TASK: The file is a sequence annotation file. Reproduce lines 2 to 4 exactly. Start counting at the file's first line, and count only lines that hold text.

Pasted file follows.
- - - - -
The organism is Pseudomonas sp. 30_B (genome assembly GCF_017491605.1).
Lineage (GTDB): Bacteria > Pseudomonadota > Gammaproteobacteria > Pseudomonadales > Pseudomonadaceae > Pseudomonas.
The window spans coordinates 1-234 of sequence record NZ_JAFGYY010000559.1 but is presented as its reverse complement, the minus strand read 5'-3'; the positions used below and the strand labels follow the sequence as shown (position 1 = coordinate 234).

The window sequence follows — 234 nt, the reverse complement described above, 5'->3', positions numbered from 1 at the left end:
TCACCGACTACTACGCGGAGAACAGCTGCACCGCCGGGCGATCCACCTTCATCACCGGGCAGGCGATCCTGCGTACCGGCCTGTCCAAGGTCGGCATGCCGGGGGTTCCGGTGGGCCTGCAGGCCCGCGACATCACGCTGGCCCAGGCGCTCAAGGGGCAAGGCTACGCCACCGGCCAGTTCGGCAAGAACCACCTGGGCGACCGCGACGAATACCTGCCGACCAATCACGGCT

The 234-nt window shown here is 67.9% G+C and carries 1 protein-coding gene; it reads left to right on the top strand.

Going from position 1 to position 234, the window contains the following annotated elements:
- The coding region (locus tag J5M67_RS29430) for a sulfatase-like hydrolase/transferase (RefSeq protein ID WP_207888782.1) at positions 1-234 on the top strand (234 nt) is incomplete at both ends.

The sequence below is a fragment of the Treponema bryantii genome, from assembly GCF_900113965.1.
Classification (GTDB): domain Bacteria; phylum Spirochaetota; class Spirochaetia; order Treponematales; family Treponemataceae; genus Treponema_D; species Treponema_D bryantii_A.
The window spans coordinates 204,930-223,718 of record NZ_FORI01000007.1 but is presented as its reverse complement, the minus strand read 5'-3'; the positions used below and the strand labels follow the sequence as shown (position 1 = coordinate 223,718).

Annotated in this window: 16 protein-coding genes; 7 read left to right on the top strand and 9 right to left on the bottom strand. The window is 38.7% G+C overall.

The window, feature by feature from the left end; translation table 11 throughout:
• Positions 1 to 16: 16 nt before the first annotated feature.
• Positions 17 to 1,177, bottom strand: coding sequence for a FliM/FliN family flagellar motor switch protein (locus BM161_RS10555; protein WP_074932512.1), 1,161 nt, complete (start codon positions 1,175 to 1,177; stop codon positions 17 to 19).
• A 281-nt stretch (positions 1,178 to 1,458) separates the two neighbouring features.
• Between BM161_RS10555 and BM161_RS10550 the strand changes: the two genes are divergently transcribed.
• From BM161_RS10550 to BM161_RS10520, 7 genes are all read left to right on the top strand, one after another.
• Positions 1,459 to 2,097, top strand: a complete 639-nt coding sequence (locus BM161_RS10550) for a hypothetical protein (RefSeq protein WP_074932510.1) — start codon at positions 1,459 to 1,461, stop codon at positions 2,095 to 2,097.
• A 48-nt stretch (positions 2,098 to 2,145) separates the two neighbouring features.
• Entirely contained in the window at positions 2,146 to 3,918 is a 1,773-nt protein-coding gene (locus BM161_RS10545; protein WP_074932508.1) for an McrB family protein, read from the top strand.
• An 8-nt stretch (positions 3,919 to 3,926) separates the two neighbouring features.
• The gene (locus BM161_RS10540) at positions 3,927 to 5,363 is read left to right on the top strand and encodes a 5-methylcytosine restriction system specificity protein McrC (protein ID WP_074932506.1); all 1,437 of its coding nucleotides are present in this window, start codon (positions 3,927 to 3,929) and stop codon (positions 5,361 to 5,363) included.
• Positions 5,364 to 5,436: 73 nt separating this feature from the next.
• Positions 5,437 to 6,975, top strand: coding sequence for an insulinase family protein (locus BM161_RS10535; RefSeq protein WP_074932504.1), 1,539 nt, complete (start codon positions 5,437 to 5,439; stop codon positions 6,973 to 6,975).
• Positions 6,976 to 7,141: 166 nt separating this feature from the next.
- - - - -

Lineage (GTDB): Bacteria > Pseudomonadota > Gammaproteobacteria > Pseudomonadales > Pseudomonadaceae > Pseudomonas.
The window spans coordinates 1-234 of sequence record NZ_JAFGYY010000559.1 but is presented as its reverse complement, the minus strand read 5'-3'; the positions used below and the strand labels follow the sequence as shown (position 1 = coordinate 234).

The window sequence follows — 234 nt, the reverse complement described above, 5'->3', positions numbered from 1 at the left end: